Snap, Crackle, Pop

Though this phrase might conjure up images of a certain breakfast cereal, it should also communicate thoughts of a durable, widely adaptable flower for the landscape – the snapdragon.  It might also bring back fond memories of gardening with your grandparents; snapdragons have been around forever and are popular across the generations.  This worthy species has come full circle, as the National Garden Bureau has designated 2019 as the Year of the Snapdragon.

 

Native to the Mediterranean, snapdragons are winter hardy in the south, and considered annuals in the Midwest.

 

Snapdragons are kinda fun to get kids interested in gardening, as the flower parts can be manipulated in such a way to make it look like the flower is talking, as they are divided roughly in half and tubular in design.  If you use your imagination (and normally kids are good at this) you can change your voice to sound like a character on Sesame Street and gain their attention.

snapdragons various colors

Snapdragons are great for inclusion in all sorts of gardens including ones that perk up a fading bulb display and cutting gardens, especially the taller cultivars.  Their availability in all colors really adds to their wide appeal.  With all the recent attention on pollinator gardens, bees and hummingbirds are often seen visiting their flowers, so that’s another plus.  If that wasn’t enough, they’re not a favored food of deer or rabbits!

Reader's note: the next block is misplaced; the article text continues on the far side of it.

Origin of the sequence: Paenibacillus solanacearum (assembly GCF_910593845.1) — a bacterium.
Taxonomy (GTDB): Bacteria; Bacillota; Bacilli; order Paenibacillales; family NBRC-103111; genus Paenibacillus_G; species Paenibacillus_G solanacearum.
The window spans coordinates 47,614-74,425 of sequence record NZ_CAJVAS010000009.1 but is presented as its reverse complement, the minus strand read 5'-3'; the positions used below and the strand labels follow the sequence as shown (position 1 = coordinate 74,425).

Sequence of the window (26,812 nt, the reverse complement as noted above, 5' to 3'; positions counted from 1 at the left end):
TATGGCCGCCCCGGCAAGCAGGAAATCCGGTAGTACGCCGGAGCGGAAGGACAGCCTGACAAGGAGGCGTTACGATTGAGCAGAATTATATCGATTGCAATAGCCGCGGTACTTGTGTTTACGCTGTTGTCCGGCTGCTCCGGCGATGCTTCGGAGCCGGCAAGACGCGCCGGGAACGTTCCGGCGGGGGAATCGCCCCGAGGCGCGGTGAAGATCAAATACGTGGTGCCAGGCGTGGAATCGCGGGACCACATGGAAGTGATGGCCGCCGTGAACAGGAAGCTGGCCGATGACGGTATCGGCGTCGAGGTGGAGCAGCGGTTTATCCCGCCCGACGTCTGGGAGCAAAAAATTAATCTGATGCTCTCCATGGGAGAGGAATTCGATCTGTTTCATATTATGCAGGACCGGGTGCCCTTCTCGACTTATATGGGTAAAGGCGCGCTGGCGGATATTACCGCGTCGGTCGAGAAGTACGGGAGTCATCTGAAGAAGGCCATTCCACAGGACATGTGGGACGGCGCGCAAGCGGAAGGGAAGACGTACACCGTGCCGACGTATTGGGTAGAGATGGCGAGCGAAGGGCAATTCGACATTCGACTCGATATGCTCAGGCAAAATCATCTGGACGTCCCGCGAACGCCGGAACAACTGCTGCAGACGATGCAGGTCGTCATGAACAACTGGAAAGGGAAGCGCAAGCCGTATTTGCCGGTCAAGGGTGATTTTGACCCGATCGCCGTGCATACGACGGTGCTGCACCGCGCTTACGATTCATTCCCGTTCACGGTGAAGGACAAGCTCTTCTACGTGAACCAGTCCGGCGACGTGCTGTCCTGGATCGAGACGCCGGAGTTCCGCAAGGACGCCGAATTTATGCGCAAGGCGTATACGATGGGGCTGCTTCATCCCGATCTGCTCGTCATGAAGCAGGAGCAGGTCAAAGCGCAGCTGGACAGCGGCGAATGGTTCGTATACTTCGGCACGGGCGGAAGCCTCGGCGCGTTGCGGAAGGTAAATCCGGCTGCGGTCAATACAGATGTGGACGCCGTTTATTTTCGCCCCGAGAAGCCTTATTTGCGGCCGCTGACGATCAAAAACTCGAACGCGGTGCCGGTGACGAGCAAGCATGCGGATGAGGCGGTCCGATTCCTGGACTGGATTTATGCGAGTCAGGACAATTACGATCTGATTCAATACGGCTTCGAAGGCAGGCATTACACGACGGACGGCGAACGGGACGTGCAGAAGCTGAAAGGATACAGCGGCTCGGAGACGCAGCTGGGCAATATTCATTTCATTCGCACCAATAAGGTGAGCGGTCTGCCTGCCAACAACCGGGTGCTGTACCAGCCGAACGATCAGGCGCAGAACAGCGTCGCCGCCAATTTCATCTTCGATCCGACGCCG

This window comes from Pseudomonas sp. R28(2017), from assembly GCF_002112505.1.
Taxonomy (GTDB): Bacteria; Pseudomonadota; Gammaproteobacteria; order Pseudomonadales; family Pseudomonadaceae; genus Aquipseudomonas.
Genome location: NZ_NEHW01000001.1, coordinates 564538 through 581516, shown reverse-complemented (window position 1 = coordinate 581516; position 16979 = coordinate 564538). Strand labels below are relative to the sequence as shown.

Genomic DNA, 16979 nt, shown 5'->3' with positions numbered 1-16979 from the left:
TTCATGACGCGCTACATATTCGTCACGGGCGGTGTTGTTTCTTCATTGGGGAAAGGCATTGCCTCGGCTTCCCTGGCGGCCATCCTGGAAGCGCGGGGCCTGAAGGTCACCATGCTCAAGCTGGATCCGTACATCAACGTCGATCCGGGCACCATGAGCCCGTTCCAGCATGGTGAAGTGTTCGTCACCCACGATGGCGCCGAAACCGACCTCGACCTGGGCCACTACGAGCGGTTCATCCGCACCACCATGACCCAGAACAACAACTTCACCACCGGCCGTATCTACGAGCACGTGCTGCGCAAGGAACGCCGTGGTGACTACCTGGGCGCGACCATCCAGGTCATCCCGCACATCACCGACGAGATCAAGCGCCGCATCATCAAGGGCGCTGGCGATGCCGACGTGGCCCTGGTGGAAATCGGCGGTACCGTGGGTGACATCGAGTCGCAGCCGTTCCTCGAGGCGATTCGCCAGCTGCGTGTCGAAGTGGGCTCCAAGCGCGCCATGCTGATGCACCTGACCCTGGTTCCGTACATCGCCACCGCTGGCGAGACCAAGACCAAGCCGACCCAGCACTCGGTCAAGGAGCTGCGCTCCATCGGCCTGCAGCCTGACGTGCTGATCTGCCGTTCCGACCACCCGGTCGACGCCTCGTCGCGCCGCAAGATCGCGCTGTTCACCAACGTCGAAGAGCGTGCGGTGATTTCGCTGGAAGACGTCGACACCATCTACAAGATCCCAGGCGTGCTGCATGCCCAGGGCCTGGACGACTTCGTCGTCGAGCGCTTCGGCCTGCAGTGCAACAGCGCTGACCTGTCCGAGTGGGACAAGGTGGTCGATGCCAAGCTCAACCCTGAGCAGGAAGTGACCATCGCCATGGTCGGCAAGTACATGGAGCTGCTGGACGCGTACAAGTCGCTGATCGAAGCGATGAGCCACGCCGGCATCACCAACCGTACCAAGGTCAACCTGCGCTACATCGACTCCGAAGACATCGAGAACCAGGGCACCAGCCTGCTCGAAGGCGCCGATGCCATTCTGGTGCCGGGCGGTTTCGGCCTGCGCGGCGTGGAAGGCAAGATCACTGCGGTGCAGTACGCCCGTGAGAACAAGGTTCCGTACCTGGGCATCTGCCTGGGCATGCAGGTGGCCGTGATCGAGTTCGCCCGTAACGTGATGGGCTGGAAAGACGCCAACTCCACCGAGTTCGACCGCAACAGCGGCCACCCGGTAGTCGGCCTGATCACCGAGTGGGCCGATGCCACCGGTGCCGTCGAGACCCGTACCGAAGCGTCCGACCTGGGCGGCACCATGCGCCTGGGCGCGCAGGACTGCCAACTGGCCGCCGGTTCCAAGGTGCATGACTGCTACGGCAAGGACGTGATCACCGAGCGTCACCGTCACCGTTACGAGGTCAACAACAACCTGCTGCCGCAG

In our area, they can tolerate a bit of cold, so planting can occur a week or two after with pansies and violas, making them a good choice to early spring color.  In order to keep them blooming all season long, removal of the spent flowers is recommended, along with a thin layer of a wood chip mulch to keep them cool and moist in the hot summer sun.  Light, monthly fertilization will meet their nutritional needs, similarly to other bedding plants such as vinca and geraniums.

 

If you’re looking for flowers with multiple colors, different flower shapes, different sizes, and great fragrance, you can’t go wrong planting snapdragons.

John Fech
Horticulture Extension Educator at Nebraska Extension
John Fech is a horticulturist with the University of Nebraska-Lincoln and certified arborist with the International Society of Arboriculture. The author of 2 books and over 200 popular and trade journal articles, he focuses his time on teaching effective landscape maintenance techniques, water conservation, diagnosing turf and ornamental problems and encouraging effective bilingual communication in the green industry. He works extensively with the media to extend the message of landscape sustainability, making over 100 television and radio appearances each year.
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